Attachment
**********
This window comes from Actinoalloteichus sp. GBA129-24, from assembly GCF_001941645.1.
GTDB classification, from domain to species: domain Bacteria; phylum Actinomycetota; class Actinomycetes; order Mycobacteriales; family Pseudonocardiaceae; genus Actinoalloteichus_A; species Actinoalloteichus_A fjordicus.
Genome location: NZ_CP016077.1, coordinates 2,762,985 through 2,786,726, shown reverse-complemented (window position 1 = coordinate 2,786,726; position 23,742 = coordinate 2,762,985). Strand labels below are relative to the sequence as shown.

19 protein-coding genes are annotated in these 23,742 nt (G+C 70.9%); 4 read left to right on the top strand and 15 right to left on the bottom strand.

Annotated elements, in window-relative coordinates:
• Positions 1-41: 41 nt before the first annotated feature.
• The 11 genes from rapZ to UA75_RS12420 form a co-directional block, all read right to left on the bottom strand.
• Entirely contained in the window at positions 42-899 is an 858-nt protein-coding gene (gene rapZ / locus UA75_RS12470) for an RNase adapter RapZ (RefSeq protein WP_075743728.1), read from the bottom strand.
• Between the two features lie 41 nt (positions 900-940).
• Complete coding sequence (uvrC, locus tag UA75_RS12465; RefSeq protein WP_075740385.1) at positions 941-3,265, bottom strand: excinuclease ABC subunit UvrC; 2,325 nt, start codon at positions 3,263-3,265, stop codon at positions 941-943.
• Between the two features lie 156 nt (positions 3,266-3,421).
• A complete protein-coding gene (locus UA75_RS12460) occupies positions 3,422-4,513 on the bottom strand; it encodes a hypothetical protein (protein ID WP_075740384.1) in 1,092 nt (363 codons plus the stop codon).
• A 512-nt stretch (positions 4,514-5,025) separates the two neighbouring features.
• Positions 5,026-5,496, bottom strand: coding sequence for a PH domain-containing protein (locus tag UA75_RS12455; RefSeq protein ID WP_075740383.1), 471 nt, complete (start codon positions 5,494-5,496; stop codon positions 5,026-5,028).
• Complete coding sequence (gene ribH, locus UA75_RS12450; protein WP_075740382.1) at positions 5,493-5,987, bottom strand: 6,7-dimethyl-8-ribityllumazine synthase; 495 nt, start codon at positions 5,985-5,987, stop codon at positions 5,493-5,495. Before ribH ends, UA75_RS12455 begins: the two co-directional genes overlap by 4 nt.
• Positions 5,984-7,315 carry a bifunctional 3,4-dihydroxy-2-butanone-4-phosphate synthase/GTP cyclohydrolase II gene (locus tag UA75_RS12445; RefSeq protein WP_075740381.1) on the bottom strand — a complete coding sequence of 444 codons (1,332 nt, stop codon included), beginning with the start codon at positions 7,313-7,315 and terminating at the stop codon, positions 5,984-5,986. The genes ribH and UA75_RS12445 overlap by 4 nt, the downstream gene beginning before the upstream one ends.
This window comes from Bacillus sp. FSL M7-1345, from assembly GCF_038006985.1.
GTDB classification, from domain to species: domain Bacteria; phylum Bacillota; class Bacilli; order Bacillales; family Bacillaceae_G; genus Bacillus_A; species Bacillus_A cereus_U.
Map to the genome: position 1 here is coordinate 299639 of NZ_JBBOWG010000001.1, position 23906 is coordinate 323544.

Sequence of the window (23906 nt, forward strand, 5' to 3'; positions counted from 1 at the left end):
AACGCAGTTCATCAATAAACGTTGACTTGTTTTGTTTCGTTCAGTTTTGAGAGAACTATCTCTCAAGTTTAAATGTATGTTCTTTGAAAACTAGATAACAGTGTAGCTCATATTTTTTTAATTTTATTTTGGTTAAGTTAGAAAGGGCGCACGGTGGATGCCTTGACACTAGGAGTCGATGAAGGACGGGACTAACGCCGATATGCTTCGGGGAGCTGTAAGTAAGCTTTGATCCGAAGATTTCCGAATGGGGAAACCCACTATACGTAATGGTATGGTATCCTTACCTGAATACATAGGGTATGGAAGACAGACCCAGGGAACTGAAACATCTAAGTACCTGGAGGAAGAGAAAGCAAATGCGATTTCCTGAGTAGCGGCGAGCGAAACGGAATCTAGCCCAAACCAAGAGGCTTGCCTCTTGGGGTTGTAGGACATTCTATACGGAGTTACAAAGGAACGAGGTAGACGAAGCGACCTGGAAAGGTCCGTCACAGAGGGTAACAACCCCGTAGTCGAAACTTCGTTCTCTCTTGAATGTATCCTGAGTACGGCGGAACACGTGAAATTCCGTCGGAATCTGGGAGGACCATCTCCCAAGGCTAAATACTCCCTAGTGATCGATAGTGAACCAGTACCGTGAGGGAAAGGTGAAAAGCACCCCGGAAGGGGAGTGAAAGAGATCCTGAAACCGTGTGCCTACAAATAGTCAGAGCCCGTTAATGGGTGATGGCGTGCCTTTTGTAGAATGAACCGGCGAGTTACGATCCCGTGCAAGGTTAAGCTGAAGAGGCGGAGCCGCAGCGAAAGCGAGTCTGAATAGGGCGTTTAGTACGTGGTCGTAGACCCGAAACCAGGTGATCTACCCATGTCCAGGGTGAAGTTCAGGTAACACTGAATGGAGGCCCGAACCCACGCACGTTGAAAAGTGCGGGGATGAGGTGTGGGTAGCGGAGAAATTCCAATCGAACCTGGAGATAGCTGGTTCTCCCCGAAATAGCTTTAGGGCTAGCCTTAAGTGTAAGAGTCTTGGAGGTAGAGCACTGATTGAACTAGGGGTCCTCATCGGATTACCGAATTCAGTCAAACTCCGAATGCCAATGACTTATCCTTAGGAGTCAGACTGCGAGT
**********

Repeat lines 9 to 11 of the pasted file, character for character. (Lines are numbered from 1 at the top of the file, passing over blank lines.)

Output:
• Between the two features lie 41 nt (positions 900-940).
• Complete coding sequence (uvrC, locus tag UA75_RS12465; RefSeq protein WP_075740385.1) at positions 941-3,265, bottom strand: excinuclease ABC subunit UvrC; 2,325 nt, start codon at positions 3,263-3,265, stop codon at positions 941-943.
• Between the two features lie 156 nt (positions 3,266-3,421).